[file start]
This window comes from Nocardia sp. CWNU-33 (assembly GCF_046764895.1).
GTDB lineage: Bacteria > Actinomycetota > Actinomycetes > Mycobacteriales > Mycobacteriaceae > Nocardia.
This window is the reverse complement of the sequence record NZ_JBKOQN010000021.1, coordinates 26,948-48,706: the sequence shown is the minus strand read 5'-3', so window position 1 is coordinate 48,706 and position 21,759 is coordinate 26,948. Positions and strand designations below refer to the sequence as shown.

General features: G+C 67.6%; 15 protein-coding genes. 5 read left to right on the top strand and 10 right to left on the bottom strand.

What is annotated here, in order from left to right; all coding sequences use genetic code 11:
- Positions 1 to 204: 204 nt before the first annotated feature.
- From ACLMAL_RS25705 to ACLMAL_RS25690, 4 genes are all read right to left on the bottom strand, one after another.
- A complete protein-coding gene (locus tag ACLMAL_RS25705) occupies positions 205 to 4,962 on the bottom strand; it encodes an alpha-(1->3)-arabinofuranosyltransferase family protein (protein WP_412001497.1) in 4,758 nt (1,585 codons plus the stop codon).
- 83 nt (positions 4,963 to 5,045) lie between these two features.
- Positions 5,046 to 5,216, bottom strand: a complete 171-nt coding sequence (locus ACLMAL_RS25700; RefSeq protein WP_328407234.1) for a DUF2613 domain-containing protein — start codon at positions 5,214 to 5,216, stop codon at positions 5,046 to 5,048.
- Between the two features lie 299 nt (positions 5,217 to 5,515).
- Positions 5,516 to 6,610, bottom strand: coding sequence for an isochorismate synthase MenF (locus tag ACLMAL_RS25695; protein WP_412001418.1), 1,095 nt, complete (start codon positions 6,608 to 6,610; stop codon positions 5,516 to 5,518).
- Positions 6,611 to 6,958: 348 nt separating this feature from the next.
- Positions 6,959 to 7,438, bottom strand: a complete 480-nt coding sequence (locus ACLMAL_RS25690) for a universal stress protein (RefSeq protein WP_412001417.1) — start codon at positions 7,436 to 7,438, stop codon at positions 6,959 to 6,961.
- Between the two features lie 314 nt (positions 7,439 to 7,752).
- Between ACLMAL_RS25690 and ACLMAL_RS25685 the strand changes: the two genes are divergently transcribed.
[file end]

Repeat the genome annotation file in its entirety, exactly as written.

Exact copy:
This window comes from Nocardia sp. CWNU-33 (assembly GCF_046764895.1).
GTDB lineage: Bacteria > Actinomycetota > Actinomycetes > Mycobacteriales > Mycobacteriaceae > Nocardia.
This window is the reverse complement of the sequence record NZ_JBKOQN010000021.1, coordinates 26,948-48,706: the sequence shown is the minus strand read 5'-3', so window position 1 is coordinate 48,706 and position 21,759 is coordinate 26,948. Positions and strand designations below refer to the sequence as shown.

General features: G+C 67.6%; 15 protein-coding genes. 5 read left to right on the top strand and 10 right to left on the bottom strand.

What is annotated here, in order from left to right; all coding sequences use genetic code 11:
- Positions 1 to 204: 204 nt before the first annotated feature.
- From ACLMAL_RS25705 to ACLMAL_RS25690, 4 genes are all read right to left on the bottom strand, one after another.
- A complete protein-coding gene (locus tag ACLMAL_RS25705) occupies positions 205 to 4,962 on the bottom strand; it encodes an alpha-(1->3)-arabinofuranosyltransferase family protein (protein WP_412001497.1) in 4,758 nt (1,585 codons plus the stop codon).
- 83 nt (positions 4,963 to 5,045) lie between these two features.
- Positions 5,046 to 5,216, bottom strand: a complete 171-nt coding sequence (locus ACLMAL_RS25700; RefSeq protein WP_328407234.1) for a DUF2613 domain-containing protein — start codon at positions 5,214 to 5,216, stop codon at positions 5,046 to 5,048.
- Between the two features lie 299 nt (positions 5,217 to 5,515).
- Positions 5,516 to 6,610, bottom strand: coding sequence for an isochorismate synthase MenF (locus tag ACLMAL_RS25695; protein WP_412001418.1), 1,095 nt, complete (start codon positions 6,608 to 6,610; stop codon positions 5,516 to 5,518).
- Positions 6,611 to 6,958: 348 nt separating this feature from the next.
- Positions 6,959 to 7,438, bottom strand: a complete 480-nt coding sequence (locus ACLMAL_RS25690) for a universal stress protein (RefSeq protein WP_412001417.1) — start codon at positions 7,436 to 7,438, stop codon at positions 6,959 to 6,961.
- Between the two features lie 314 nt (positions 7,439 to 7,752).
- Between ACLMAL_RS25690 and ACLMAL_RS25685 the strand changes: the two genes are divergently transcribed.